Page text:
The Care Quality Commission has published a damning report after its inspection of Plymouth's Derriford Hospital.
Sue Matthews, South West Regional Officer for the Royal College of Nursing (RCN), said it wanted to work with the hospital's management to help deliver reform:
While there has been improvement in a number of services, it was of particular concern to the RCN South West region to see that challenges are still arising from poor staffing levels in ward areas and operating theatres - as these are issues which we have raised with trust directors over a significant period of time.
The report clearly highlights that staff themselves are struggling to cope as a direct result of inappropriate staffing levels and skill mix.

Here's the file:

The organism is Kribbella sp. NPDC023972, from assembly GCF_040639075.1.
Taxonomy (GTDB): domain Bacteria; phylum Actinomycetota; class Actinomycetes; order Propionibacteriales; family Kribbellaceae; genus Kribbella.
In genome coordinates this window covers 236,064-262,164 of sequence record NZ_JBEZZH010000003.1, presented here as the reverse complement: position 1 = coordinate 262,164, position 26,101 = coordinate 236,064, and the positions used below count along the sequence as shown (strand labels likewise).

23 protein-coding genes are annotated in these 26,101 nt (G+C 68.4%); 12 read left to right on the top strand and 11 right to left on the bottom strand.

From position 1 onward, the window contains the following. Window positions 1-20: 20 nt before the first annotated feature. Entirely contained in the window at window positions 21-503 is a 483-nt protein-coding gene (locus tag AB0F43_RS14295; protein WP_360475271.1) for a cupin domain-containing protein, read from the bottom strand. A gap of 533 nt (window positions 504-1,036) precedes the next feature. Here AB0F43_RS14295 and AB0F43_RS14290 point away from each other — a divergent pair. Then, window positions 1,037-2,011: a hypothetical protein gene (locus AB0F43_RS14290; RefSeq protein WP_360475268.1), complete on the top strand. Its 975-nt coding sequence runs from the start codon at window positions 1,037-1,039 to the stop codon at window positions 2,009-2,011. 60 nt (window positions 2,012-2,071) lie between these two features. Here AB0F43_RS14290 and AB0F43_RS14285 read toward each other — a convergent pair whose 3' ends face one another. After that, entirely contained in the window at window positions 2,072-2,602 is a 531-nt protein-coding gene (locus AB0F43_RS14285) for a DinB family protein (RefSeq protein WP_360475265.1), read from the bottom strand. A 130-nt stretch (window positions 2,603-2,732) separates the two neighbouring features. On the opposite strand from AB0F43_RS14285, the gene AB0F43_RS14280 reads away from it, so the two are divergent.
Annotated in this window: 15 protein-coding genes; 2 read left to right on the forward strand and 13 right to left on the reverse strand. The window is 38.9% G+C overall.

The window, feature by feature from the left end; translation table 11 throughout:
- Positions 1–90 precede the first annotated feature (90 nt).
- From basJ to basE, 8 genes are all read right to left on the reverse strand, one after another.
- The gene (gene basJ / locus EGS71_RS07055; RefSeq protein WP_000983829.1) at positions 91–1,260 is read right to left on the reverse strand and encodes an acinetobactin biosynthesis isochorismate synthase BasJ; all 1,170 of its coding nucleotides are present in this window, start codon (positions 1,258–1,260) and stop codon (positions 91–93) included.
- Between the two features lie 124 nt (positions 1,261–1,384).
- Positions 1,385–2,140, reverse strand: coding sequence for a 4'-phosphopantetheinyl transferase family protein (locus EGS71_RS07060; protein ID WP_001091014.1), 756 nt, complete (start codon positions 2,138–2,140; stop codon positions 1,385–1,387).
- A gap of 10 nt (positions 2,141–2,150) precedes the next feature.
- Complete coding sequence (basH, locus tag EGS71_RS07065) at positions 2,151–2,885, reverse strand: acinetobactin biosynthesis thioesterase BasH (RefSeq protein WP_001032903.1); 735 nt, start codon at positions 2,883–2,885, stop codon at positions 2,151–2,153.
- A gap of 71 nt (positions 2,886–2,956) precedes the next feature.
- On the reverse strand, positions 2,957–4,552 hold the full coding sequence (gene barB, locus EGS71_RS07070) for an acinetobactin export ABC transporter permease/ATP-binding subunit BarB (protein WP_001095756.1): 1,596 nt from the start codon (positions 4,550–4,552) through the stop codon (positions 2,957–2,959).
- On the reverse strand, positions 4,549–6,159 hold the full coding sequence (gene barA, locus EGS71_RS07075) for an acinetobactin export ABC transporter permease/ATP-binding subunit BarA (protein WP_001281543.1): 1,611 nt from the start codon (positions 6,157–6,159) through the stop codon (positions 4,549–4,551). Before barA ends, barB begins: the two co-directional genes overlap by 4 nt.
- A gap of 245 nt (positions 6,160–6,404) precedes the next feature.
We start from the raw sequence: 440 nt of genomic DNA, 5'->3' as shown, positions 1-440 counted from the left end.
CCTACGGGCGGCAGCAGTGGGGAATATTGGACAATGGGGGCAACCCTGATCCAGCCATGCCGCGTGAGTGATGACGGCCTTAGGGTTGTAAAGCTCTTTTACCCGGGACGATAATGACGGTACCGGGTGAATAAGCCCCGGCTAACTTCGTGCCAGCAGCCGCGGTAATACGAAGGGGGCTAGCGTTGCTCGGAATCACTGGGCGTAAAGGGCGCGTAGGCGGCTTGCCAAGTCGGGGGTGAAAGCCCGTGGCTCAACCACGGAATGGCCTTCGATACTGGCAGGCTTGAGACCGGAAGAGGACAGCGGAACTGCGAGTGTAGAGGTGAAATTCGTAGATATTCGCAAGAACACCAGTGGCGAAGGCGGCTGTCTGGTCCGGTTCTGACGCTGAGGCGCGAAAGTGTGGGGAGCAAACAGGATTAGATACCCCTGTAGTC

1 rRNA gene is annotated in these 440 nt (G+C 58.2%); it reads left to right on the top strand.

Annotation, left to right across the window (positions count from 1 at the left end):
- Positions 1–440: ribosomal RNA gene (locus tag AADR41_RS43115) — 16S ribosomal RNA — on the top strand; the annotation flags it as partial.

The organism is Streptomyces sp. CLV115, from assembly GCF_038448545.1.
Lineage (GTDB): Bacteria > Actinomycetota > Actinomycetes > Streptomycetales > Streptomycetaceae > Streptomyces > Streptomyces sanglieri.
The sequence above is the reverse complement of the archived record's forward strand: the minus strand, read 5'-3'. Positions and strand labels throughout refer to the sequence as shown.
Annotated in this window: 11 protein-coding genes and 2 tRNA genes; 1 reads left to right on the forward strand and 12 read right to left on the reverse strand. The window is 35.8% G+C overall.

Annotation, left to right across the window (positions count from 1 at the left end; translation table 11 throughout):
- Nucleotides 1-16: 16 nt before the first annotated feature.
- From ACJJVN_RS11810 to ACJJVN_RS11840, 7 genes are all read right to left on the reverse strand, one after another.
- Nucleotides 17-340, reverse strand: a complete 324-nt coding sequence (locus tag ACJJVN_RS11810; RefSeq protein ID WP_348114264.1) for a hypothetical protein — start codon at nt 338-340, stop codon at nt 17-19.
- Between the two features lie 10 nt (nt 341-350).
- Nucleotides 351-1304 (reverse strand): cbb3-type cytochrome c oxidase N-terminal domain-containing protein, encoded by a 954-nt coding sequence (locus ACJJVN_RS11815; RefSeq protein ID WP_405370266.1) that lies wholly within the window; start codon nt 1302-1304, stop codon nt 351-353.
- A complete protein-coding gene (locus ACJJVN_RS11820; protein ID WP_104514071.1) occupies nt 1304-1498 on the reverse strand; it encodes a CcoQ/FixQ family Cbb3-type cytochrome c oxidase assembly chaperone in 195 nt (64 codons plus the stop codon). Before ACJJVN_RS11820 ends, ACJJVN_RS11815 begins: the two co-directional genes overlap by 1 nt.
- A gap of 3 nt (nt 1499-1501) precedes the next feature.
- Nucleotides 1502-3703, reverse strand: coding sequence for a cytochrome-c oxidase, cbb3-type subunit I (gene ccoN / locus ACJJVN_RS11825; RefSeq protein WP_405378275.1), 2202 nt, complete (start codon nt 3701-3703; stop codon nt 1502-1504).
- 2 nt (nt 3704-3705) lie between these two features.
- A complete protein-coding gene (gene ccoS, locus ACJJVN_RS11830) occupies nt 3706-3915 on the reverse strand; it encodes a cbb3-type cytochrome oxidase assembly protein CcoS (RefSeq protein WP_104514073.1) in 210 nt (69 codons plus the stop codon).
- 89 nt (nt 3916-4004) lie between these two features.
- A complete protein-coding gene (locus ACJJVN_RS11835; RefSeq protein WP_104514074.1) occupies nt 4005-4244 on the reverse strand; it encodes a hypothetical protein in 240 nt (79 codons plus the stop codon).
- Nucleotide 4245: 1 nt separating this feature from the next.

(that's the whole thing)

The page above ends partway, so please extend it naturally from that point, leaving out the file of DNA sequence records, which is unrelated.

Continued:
We acknowledge the hard work that many nurses and health care assistants are doing in difficult circumstances, and continue to support them - they are the ones taking on the care of those patients delayed or distressed by cancelled procedures, working excess hours to manage overruns, and caring for patients in recovery when there are no suitable critical care beds available.
These are issues that trust management must address, as having too few staff, and staff with inadequate experience, will always have a detrimental impact on patient care.
Although the trust have now implemented a recruitment plan for nursing staff, we believe that more must be done to attract experienced nurses to support quality care delivery.
The RCN would like to work with the trust in the implementation of their plans - particularly to ensure that appropriate training and development is made available for newly recruited staff, as the CQC report clearly shows that this is not currently taking place.
This does not safeguard the health, safety, or welfare of patients - and these factors should be the driving principle of any hospital.